Mixero.io allows 5 output addresses. Each input you send, can be broken down into 5 different parts and sent to these 5 addresses.

Do note that additional addresses are only supported for the “Coinjoin” mode. In the “Advanced” mode of the mixer, you only get to use 1 address.

Do you get to control how much funds you get in each address?

So, let’s say you’re using 5 addresses. Do you get control over how much funds are sent to each address exactly? Fortunately you do.

Mixero gives you an “edit” button next to each address that you enter. Clicking on that makes the fund-percent editable.

As soon as you edit the percent of fund for any address, the other percent values for all the available addresses are auto-adjusted so the total is 100%.

This is a pretty useful feature specially if you’re using the mixer to send funds directly to multiple parties and not to your own addresses.

Do you get to select a time-delay for the mixes?

Time-delays are basically the amount of time that a mixer waits before sending your clean deposits to you. The higher the delay, the longer the gap between your unclean deposit and the clean output, the more anonymity you get.

Well, that somewhat can be adjusted on Mixero even though it’s not a direct feature.

As is known, your Bitcoin transaction speed depends on the fee you’re paying. Hence, by paying more or less you get to control how soon or late you wish to receive your funds.

Can I get my clean funds sent to me from multiple addresses?

You certainly can.  In fact, this is one of Mixero.io’s best and rarest features.

Mixero offers a “random input” button on its page. No complex settings or options. It can simply be enabled or disabled.

Enabling this means your clean funds will be sent to you from more than one addresses instead of just one.

Surprisingly, it’s a free feature. It doesn’t cost “extra”. Although this does make the “minimum possible fee” a 1.2%. Which I’d say is pretty okay considering that’s something you’d pay for a mix anyway, specially if you’re randomizing your fee for each mix.

Does Mixero offer a letter of guarantee?

It most certainly does.

For the uninitiated, the LoG is something that serves two super important features.

First, it proves that the deposit address you get from the mixer is indeed from the mixer. Meaning, if you sent your funds there, the mixer can’t deny that the address isn’t theirs or they didn’t receive the funds.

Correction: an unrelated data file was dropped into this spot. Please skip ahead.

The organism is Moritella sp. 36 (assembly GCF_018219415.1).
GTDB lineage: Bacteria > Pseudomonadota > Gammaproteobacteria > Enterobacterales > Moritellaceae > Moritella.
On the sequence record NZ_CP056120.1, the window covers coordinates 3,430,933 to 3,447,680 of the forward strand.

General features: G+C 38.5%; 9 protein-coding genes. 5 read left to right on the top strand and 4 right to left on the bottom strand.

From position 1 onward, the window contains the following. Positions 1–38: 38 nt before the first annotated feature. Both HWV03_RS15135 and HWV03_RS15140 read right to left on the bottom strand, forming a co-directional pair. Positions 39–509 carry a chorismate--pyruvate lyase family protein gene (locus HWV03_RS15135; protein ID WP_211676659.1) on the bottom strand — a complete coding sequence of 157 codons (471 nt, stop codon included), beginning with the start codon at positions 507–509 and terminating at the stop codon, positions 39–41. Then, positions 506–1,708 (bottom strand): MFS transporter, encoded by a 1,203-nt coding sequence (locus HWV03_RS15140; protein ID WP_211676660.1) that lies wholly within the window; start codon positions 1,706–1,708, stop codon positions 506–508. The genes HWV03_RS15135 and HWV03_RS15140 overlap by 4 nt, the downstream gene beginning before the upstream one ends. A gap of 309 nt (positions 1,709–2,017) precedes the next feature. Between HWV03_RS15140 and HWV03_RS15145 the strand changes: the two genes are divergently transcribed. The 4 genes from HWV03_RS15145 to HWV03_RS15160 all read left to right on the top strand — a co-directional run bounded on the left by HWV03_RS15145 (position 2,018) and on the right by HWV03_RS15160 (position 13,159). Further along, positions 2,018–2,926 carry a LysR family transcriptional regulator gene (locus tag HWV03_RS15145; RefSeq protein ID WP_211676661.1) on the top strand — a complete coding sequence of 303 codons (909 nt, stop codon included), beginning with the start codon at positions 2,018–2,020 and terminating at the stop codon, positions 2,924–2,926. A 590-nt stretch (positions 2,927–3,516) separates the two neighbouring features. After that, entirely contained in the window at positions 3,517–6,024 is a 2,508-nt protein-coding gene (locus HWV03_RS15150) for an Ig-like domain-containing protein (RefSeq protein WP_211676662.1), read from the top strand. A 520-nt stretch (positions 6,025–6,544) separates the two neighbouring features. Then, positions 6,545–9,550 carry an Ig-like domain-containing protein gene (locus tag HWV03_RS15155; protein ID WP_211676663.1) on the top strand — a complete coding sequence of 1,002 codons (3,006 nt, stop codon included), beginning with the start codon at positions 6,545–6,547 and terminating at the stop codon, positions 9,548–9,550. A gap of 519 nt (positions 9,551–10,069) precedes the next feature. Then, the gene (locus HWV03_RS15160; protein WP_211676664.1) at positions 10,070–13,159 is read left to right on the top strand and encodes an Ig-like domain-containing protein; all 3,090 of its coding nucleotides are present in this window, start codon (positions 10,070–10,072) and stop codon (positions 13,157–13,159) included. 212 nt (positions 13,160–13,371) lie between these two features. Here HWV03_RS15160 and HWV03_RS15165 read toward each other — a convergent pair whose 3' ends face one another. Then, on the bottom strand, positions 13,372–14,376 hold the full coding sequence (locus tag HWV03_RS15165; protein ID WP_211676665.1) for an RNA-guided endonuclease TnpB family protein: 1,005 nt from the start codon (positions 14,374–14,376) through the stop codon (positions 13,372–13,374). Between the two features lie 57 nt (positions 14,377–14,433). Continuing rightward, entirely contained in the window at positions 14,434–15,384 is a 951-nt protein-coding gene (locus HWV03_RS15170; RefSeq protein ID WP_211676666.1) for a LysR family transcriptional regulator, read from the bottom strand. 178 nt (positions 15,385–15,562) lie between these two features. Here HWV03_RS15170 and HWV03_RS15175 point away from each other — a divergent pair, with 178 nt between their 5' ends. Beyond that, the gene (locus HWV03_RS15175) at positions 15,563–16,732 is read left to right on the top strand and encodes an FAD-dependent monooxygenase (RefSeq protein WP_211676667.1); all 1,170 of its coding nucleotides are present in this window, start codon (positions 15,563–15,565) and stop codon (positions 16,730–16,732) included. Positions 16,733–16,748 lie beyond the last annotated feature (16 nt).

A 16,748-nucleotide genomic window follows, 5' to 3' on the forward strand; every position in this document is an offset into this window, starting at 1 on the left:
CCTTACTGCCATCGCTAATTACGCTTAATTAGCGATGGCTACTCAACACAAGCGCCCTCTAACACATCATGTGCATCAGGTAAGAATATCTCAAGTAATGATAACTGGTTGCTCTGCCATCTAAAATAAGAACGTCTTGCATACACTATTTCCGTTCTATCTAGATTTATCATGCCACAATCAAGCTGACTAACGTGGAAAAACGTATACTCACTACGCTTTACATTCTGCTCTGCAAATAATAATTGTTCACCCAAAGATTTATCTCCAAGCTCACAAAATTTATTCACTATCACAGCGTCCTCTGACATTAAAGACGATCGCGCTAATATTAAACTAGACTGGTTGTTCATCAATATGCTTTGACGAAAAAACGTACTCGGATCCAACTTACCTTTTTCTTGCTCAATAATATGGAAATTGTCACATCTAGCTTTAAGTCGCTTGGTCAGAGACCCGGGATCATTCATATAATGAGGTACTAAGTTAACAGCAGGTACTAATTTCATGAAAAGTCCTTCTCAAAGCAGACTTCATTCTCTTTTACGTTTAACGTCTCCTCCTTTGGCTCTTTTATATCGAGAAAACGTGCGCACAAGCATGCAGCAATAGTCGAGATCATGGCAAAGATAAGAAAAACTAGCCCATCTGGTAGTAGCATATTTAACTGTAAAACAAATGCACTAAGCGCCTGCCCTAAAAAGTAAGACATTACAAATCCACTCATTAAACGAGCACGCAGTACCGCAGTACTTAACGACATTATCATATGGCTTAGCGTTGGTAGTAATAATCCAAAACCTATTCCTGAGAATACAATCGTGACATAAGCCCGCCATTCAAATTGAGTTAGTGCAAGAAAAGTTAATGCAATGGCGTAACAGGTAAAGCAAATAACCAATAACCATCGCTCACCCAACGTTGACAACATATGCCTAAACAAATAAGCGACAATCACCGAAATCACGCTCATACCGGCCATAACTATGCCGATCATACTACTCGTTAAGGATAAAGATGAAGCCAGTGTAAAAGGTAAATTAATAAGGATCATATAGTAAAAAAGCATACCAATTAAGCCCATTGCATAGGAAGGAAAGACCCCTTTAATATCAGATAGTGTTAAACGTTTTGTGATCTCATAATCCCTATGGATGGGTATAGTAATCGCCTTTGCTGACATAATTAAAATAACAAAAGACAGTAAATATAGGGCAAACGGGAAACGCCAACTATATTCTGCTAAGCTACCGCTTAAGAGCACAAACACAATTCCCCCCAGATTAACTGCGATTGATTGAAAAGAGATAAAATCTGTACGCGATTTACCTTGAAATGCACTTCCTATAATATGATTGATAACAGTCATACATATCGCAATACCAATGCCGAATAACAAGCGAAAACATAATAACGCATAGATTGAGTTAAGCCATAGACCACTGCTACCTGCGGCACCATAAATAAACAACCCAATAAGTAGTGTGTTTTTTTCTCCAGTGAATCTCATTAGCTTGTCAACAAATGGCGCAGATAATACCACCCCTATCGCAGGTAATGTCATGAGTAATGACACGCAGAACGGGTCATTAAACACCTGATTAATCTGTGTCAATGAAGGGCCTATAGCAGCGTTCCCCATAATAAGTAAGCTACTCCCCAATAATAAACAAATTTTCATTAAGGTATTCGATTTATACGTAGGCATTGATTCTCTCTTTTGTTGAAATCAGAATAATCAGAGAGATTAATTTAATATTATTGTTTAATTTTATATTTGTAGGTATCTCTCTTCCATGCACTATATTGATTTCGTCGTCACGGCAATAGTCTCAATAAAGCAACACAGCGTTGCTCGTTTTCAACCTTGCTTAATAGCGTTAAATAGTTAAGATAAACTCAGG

If they do, you can use the LoG to prove the address + your transaction on the Blockchain, and ruin their reputation. In this particular business, reputation is probably the most important asset a business can have. Hence, it’s like your assurance.

Secondly, the LoG can help you get support for your transaction. Because no accounts are involved and your IP address isn’t logged, how do you tell support which mix you’re talking about?

That’s where the LoG comes in. With this, the support team can help you out if there are issues.

Does Mixero provide support?

We were just talking of support so let’s address the question briefly?

Yes, Mixero.io does provide support to all its clients. It’s not over a live-chat, for obvious reasons but they can be reached over an e-mail.

You’re free to use anonymous e-mail accounts as the company itself uses an anonymous Protonmail account for the support.

Signing off:

That will be all as far as this Mixero.io review goes folks. Is it a mixer you should use? That decision is entirely up to you. However, it does seem capable of mixing your Bitcoins while keeping you anonymous, wouldn’t you agree?

You get 5 output addresses, the fund-percent is controlled by you, and even the more advanced mixing mode.

Then there’s the “no log policy” as well as Tor access. All of this make up for a pretty decent Bitcoin tumbler, wouldn’t you agree?

Even the minimum limit is set pretty low, anyone who even knows of Bitcoin can pretty much afford it.

So yes, in my opinion it sure is a mixer you should use (for legal reasons only). That’s all for now as far as this Mixero.io review folks. Do check it out for a closer view?